It’s just before 6 p.m. on Labor Day and Dan Herbst and Alex Devereaux have been stationed on a steep bank since before 11 a.m, milling a nearly 60-foot sugar gum eucalyptus tree. Never mind that it’s a strangely muggy day and rain keeps trickling in spotty intervals, or that the massive slabs of wood they’re lifting probably weigh around 200 pounds.
Once Herbst and Devereaux haul the wood from the tree, it’ll go directly to their workshop, where the slabs will become one-of-a-kind custom furniture created by the two under the moniker San Diego Urban Timber.
“The awesome thing about us being in San Diego and, really, one of the main reasons we started this business, was just the fact that nobody else is using this wood here,” Herbst says, standing inside the wood-filled workshop in an industrial park in Chula Vista. “We saw an opportunity to carve out this niche.”
That niche is urban forestry, which isn’t a new concept.
Bearded craftsmen in woodsy areas around the country have long been doing this. In San Diego, however, urban forestry isn’t common.
“San Diego is a desert, so people just don’t think of it as a forest,” Herbst says. “It was a total light bulb one day. I mean, nobody really thinks there’s even trees you can use around here.”
Not only are there usable trees in San Diego; there’s one type of tree in particular—eucalyptus—that fits their two requirements. No. 1: It’s easy to work with. No. 2: It’s plentiful.
The duo are tree rescuers of sorts, traveling to sometimes strange locales to haul out a tree. They love saving trees with odd shapes and using their natural form to create something striking. Their pieces have an organic feel to them that’s somewhere between rustic and modern.
“We know exactly what’s going to happen to that wood,” Herbst says about the trees they end up using. “It’s going to be mulch or cut into firewood. It’s thought of as a nuisance.”
They’ve used local trees to build custom pieces for restaurant clients like El Take It Easy in North Park and Firehouse in Pacific Beach, plus plenty of tables and other furniture for non-commercial clients, too. Mixture in Little Italy carries their furniture, as well. Their stuff can be pricey, but in the future, they’re hoping to produce small runs of pieces to keep costs down.
“Our goal is to move more into doing our own retail line,” Devereaux says. “People are used to Ikea prices, but then they’re also becoming more conscious and want sustainable or reclaimed or locally made stuff. But they don’t think of the fact that it costs us, more or less, 400 to 500 bucks a day to keep this shop operating.”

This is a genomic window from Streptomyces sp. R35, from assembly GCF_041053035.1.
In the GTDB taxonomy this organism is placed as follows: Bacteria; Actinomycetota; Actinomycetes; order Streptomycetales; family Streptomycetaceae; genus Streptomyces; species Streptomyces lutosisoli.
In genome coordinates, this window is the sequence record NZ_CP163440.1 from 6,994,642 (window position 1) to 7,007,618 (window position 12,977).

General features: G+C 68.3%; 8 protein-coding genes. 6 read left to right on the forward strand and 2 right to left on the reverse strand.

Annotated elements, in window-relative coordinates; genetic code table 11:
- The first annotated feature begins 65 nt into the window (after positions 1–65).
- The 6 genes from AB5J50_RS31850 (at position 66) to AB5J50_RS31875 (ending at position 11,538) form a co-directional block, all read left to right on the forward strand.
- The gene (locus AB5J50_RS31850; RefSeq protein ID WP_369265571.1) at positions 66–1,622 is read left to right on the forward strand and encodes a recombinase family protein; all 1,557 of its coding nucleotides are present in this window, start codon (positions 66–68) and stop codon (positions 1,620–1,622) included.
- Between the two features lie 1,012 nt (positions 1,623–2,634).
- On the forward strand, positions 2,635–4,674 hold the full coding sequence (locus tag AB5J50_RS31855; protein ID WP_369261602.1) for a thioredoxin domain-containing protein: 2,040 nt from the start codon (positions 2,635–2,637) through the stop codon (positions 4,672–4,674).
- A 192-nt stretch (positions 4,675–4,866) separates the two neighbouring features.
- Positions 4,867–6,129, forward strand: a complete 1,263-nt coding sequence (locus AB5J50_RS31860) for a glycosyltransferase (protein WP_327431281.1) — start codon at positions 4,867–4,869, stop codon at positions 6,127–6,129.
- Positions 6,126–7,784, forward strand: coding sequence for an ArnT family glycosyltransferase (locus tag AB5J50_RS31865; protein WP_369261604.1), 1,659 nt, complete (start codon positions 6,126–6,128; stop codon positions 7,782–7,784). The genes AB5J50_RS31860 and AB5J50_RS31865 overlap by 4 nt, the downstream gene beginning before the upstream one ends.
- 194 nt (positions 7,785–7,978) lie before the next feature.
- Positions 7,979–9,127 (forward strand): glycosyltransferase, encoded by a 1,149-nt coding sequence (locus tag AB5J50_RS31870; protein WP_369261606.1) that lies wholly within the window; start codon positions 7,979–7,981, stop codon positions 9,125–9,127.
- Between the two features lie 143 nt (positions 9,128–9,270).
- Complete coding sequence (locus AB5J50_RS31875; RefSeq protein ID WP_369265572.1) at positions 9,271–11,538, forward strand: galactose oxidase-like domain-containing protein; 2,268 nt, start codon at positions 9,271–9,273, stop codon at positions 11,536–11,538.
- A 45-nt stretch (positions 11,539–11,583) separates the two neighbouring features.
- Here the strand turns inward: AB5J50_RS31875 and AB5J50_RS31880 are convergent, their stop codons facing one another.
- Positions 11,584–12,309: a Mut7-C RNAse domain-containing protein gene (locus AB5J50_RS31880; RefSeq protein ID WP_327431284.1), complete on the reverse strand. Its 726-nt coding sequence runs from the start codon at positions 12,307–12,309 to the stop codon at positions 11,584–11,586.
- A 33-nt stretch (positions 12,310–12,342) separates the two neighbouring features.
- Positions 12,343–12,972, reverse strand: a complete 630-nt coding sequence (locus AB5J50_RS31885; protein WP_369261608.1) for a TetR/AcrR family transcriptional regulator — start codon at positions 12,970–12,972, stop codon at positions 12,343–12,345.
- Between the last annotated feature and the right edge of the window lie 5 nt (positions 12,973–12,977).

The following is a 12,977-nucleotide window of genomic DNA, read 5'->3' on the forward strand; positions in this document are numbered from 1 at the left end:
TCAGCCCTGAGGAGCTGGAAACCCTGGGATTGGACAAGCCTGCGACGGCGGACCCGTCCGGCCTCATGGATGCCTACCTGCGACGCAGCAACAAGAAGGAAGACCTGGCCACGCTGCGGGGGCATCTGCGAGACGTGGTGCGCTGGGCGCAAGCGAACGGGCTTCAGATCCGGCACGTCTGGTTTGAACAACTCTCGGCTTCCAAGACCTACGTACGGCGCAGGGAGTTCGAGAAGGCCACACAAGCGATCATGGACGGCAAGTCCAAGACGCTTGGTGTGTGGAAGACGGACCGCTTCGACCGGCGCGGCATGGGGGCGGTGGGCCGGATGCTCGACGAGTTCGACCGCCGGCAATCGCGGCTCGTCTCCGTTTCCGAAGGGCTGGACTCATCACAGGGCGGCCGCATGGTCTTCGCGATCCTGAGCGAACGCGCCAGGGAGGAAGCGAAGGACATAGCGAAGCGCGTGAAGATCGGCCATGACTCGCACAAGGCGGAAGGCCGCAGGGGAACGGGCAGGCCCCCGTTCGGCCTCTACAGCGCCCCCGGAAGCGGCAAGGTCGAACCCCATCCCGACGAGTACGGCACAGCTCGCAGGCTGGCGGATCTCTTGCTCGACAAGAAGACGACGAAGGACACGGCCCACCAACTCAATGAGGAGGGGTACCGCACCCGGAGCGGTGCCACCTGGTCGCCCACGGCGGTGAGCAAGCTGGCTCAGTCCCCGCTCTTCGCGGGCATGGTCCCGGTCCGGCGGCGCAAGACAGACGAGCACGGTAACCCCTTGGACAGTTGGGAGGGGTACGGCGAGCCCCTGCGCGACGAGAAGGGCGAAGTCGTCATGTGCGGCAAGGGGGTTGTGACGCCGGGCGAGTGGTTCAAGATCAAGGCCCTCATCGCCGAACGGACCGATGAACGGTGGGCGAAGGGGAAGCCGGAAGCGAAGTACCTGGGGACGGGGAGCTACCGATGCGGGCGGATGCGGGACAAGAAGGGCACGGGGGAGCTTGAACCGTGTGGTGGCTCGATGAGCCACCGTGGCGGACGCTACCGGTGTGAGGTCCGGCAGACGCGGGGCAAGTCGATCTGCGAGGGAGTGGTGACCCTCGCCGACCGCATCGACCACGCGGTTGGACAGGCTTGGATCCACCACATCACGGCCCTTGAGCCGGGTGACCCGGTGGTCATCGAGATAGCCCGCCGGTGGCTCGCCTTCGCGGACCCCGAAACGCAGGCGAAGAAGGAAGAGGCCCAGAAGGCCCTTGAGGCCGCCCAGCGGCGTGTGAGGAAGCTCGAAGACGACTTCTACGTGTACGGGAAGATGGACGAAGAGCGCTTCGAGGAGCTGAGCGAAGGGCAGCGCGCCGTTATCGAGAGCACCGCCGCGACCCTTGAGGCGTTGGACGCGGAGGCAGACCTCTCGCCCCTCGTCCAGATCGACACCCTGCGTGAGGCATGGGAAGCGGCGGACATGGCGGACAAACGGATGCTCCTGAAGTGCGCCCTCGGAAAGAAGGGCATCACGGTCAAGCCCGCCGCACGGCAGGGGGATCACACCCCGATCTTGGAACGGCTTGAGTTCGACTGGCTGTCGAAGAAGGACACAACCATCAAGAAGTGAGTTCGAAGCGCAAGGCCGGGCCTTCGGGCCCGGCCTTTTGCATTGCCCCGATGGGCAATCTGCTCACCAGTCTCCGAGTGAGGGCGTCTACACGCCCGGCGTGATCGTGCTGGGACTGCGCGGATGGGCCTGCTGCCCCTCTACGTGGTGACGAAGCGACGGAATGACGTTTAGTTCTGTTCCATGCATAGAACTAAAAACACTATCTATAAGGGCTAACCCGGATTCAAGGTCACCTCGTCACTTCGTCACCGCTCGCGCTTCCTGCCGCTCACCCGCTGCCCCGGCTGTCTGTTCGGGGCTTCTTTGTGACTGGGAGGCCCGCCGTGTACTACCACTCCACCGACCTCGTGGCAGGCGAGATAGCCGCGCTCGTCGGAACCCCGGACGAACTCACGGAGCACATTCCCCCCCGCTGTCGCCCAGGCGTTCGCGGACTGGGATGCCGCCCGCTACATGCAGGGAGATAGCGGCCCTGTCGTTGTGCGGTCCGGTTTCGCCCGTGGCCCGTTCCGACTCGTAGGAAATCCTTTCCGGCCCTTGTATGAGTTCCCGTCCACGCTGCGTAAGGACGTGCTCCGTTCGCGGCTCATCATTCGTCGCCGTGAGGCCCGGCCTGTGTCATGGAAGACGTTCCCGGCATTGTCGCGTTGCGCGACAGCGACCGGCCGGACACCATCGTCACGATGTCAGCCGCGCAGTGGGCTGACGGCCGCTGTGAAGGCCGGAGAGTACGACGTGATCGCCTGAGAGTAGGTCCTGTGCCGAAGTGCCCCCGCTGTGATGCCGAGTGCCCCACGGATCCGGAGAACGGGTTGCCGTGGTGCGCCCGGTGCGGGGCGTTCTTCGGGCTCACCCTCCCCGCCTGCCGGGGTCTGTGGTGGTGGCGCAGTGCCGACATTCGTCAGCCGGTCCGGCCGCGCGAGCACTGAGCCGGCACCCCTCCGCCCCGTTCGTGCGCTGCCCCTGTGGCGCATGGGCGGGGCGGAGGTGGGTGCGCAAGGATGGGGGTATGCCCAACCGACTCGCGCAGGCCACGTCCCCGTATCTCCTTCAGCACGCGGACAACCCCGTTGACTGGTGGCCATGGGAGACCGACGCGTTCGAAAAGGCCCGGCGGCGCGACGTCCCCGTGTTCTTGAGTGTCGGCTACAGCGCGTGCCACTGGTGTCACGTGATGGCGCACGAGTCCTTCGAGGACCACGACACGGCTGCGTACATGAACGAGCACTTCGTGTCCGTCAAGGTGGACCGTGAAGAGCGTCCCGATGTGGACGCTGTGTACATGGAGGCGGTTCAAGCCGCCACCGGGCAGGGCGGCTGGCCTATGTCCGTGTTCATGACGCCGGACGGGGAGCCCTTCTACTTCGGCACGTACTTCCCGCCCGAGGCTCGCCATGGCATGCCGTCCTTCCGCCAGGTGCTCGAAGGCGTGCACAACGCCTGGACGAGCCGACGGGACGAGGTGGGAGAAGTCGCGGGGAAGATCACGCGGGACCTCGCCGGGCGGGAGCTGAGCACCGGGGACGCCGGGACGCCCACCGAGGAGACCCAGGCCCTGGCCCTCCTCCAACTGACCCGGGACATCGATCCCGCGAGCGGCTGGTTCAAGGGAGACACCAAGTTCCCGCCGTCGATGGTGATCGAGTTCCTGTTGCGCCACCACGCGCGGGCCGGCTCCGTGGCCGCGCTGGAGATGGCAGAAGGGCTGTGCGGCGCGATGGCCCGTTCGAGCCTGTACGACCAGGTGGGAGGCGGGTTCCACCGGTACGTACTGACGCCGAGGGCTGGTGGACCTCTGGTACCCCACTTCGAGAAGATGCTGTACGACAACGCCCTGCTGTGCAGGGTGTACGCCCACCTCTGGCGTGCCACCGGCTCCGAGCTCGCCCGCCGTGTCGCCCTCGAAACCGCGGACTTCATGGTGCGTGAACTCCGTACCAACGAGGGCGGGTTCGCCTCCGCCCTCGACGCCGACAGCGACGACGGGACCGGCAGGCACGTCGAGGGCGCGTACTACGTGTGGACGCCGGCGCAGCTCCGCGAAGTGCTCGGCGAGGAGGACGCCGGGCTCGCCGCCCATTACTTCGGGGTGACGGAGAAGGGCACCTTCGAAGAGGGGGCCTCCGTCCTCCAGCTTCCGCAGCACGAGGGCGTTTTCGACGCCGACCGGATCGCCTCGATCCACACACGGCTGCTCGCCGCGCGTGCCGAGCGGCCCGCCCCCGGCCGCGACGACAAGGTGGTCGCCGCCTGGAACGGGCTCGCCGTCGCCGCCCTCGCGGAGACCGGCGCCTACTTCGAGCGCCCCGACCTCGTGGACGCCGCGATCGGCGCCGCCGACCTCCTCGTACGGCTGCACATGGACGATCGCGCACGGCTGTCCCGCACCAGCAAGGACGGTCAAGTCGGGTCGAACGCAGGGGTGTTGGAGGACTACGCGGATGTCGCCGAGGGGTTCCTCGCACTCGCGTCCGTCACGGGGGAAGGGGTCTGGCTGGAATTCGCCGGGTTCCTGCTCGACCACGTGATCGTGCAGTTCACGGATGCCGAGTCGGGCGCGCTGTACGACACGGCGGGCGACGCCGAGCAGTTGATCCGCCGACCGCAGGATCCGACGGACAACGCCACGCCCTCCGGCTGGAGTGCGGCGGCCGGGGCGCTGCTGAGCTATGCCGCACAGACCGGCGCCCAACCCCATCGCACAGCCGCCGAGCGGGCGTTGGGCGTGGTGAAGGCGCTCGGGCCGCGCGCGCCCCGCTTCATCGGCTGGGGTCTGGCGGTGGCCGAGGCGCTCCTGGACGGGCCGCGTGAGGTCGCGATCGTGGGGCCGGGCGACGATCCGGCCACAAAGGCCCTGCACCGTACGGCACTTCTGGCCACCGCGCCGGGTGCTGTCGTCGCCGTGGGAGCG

Get on board
Josh Oldenburg works three jobs, but only one really matters. He does some bookkeeping, helps surfboard craftsman Jeff McCallum with his boards and, most importantly, builds his own namesake surfboards.
His boards aren’t like those you’d see if you walked into some big-box surf shop; rather, they’re thoughtfully designed, interestingly shaped and one-of-a-kind.
“I think people really want quality, and they want a value for their product,” Oldenburg says, noting that when people buy something made by locals, they have the added value of getting in-depth information that goes along with it.
“That in itself should help to sell products,” he adds.
Oldenburg didn’t plan to make surfboards as a career, but while he was a student at San Diego State University studying modern American history, he spent summers working in surfboard shops. A surfer himself, he’d become interested in learning more about how his equipment worked. He did grunt work like sweeping floors and taking out the trash, but he managed to learn the proper way to build a board. His summer job turned into a hobby, and it wasn’t long before he was making his own boards.
“I started to build surfboards wherever I was living at the time,” the blond, blue-eyed 25-year-old says, sitting in the loft space of the second-story Bay Park workshop he shares with McCallum. “If I had a garage in the house I was living at, I would literally build a miniature factory in the garage.”
As his hobby has grown into a career, Oldenburg’s had to adjust his workspace accordingly. He now works out of McCallum’s workshop, an industrial yet homey space that feels more like an artist’s studio than a surfboard factory.
A couple years ago, he founded Josh Oldenburg Surfboards and got serious about being a surfboard builder, though he works multiple jobs to help pay the bills. He created a website, started a blog and threw himself into managing his own brand. With its large surfing community and long coastlines, San Diego ended up being the right fit for his business.
“As far as manufacturing surfboards as a whole, San Diego is the place to be,” he says. “We are pretty much trendsetters as far as new ideas and innovations go. There are boards that were born in San Diego that are mimicked around the world.”
With all the orders that have been placed recently (summer’s obviously his busiest season), Oldenburg’s working overtime to keep up. He does every step of the process himself, from designing to shaping to sanding. Design-wise, his boards are artistic and easy to recognize with their classic yet punchy colors, lines and shapes. They’re sold at Aloha Sunday Supply Co. in North Park, Surfindian in Pacific Beach and Captain’s Helm in Oceanside.
His latest project is collaborating with other local craftspeople to make products as part of a group called Union Collective. So far, he’s worked with local graphic designer Bill Sager on several one-of-a-kind boards that incorporate Sager’s bold designs, and he hopes to do a lot more with the group in the future.
“Union is a collective of creatives and craftsmen who all share the common goal of creating objects that have purpose,” he says.